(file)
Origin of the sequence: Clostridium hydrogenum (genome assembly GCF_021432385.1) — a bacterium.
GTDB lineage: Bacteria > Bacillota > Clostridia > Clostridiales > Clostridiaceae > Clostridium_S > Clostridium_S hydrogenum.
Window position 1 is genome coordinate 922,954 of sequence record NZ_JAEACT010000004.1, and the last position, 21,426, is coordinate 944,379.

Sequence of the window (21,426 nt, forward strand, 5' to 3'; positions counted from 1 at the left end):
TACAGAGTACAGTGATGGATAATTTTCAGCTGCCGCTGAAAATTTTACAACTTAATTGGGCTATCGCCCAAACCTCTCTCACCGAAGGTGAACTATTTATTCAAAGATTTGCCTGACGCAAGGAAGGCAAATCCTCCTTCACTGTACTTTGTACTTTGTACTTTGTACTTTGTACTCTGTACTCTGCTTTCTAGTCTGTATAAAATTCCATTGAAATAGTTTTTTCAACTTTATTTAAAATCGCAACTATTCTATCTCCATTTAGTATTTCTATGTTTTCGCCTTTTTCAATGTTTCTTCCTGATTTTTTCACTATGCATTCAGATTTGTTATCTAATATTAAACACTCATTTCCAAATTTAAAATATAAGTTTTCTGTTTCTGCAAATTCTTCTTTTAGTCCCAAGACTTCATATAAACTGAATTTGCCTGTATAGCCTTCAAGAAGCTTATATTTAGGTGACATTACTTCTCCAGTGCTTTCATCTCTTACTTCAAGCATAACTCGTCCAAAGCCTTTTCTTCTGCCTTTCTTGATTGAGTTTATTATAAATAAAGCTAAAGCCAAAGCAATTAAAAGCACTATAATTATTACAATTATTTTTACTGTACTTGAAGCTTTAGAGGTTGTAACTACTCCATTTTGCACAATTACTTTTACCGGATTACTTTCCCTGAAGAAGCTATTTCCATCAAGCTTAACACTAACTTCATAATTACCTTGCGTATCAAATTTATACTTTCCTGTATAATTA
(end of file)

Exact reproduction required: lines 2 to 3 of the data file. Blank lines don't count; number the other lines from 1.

GTDB lineage: Bacteria > Bacillota > Clostridia > Clostridiales > Clostridiaceae > Clostridium_S > Clostridium_S hydrogenum.
Window position 1 is genome coordinate 922,954 of sequence record NZ_JAEACT010000004.1, and the last position, 21,426, is coordinate 944,379.